A few weeks ago, we had a friend visiting for the weekend. He is a recent convert to the omnivore lifestyle – after over 30 years of a purely vegetarian diet. Food is nearly like a religion and each style has its adherents who hold to it with zeal and conviction that borders on fanaticism. So when our friend converted, we were so thrilled that he had chosen to walk the other side that we now consider it our mission to ensure that his forays into the omnivore lifestyle are rewarding enough to cement his place as a member of our growing sect 🙂 “Thou shalt not backslide”. Still, even with this new adventurous palate, his lifetime of preparing only vegetarian cuisine means that he is at a loss as to what to do when confronted with meat or fish. He does well enough when dining out, but at home he needs to prepare vegetarian cuisine if he is to eat at all.
When he visited, he remarked that our blog is woefully lacking in vegetarian style sandwiches that he could create at home. We have been remiss, and so have prepared this little sandwich in his honor. Subu, this one’s for you (more acts of repentance to follow).
There are some thinks that don’t translate so well across cultures. Bagels might be one of them. It was a dreary afternoon in Copenhagen, Denmark, when I walked into the Bagels Corner. A bit hungry I could not get myself to settle for a plain cream cheese bagel, so instead I opted for the luxury bagel (Choice of smoked salmon, shrimp, pesto chicken, Mexican chicken, etc). I decided on pesto chicken, and selected a whole-wheat bagel with rolled oats on top. Looked great. Then the lady asked me for what type of cream cheese I wanted. Cream cheese? Whaaaat? I decided to see where this would go, so I picked the herb-cream cheese. She added a generous layer. Then the pesto chicken (lots of it), then lettuce, cucumber, corn, and finally she asked me to pick a dressing. I selected the curry dressing. Again she added a generous layer on top, and closed up the bagel. Oh dear!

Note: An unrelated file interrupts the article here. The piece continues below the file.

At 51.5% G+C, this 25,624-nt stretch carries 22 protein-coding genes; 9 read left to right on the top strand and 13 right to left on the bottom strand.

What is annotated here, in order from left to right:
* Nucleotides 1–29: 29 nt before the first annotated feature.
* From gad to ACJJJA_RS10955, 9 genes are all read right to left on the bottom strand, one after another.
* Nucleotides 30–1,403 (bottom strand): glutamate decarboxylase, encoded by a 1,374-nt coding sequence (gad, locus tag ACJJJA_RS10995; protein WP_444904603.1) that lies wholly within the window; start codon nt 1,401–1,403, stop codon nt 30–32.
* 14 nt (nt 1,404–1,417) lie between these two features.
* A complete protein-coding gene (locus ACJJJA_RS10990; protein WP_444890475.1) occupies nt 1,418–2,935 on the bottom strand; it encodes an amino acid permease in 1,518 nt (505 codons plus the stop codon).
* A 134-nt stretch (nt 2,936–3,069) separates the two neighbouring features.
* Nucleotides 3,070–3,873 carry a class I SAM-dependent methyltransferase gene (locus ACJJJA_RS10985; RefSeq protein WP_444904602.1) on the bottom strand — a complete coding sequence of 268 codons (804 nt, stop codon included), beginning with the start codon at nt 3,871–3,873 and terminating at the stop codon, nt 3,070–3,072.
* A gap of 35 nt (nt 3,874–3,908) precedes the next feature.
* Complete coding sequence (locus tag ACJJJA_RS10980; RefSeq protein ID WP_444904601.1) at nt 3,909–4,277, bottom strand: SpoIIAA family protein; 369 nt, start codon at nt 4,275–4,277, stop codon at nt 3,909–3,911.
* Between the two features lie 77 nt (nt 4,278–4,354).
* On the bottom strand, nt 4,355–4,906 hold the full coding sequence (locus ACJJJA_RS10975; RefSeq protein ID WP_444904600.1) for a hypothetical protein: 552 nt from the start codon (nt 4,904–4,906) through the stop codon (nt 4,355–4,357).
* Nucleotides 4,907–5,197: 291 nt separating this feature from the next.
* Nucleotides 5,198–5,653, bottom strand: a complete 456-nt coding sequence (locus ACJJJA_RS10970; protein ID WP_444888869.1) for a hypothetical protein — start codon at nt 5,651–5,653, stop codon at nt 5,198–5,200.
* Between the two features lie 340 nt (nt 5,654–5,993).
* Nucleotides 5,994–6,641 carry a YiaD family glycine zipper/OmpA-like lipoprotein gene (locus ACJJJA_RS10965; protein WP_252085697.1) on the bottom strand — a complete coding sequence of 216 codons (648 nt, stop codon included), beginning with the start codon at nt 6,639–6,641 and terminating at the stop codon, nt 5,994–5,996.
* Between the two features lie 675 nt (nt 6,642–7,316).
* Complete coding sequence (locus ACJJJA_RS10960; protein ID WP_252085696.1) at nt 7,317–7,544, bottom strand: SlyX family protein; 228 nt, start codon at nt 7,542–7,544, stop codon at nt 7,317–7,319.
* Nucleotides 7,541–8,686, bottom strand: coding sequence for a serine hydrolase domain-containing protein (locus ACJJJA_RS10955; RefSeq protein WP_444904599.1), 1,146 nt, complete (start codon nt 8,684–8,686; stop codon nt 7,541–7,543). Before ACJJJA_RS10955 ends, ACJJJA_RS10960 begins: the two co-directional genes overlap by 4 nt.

Wow, our previous sandwich “The Big Bad Wolf Burger” drew a lot of visitors this week, so thank you everyone for the links and the comments. Clearly we need to make more burgers for the blog. Meanwhile, we made this sandwich over the weekend. It’s simple and easy, but tastes great. The Calvados cheese may be hard to come by, but could be replaced with other aged cheese from your local cheese monger. In the background of the photo’s you can make out our vegetable garden. Most of the greens back there are tomatoes and zucchini’s. Should be a great summer on the barbie.
We love caprese salads so much we had Phil’s BBQ change their menu and serve it at our wedding (They did a great job too). So, it should come as no surprise that we had to try and turn the art of the caprese into a sandwich. A panini sandwich to be exact. It has all the classic ingredients: Mozzarella, tomatoes, basil, olive oil and balsamic vinegar. For the bread we went with our own homemade pesto-sourdough bread, but any regular sourdough will do just fine.